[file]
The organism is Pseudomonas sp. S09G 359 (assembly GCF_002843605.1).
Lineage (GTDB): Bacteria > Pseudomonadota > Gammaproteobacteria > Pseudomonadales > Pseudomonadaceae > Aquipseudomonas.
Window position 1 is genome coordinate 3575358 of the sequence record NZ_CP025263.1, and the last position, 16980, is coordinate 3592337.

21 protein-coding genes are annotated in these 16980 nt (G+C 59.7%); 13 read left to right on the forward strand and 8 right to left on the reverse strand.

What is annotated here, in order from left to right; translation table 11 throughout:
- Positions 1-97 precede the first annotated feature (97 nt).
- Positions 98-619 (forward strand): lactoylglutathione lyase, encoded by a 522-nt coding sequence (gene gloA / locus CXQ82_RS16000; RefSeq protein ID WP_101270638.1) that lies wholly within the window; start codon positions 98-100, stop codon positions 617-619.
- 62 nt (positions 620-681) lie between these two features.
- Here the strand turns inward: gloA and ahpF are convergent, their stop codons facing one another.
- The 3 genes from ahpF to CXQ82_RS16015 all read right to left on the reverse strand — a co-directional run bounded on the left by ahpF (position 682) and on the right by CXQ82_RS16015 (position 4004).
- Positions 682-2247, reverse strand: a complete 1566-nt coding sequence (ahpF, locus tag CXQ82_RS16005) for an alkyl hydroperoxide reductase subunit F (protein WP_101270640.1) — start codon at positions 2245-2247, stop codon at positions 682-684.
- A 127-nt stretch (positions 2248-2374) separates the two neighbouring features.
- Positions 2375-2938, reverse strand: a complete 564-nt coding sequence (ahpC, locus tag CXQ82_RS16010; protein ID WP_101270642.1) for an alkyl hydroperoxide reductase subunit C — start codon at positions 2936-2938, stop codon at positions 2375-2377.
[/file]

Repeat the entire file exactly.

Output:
The organism is Pseudomonas sp. S09G 359 (assembly GCF_002843605.1).
Lineage (GTDB): Bacteria > Pseudomonadota > Gammaproteobacteria > Pseudomonadales > Pseudomonadaceae > Aquipseudomonas.
Window position 1 is genome coordinate 3575358 of the sequence record NZ_CP025263.1, and the last position, 16980, is coordinate 3592337.

21 protein-coding genes are annotated in these 16980 nt (G+C 59.7%); 13 read left to right on the forward strand and 8 right to left on the reverse strand.

What is annotated here, in order from left to right; translation table 11 throughout:
- Positions 1-97 precede the first annotated feature (97 nt).
- Positions 98-619 (forward strand): lactoylglutathione lyase, encoded by a 522-nt coding sequence (gene gloA / locus CXQ82_RS16000; RefSeq protein ID WP_101270638.1) that lies wholly within the window; start codon positions 98-100, stop codon positions 617-619.
- 62 nt (positions 620-681) lie between these two features.
- Here the strand turns inward: gloA and ahpF are convergent, their stop codons facing one another.
- The 3 genes from ahpF to CXQ82_RS16015 all read right to left on the reverse strand — a co-directional run bounded on the left by ahpF (position 682) and on the right by CXQ82_RS16015 (position 4004).
- Positions 682-2247, reverse strand: a complete 1566-nt coding sequence (ahpF, locus tag CXQ82_RS16005) for an alkyl hydroperoxide reductase subunit F (protein WP_101270640.1) — start codon at positions 2245-2247, stop codon at positions 682-684.
- A 127-nt stretch (positions 2248-2374) separates the two neighbouring features.
- Positions 2375-2938, reverse strand: a complete 564-nt coding sequence (ahpC, locus tag CXQ82_RS16010; protein ID WP_101270642.1) for an alkyl hydroperoxide reductase subunit C — start codon at positions 2936-2938, stop codon at positions 2375-2377.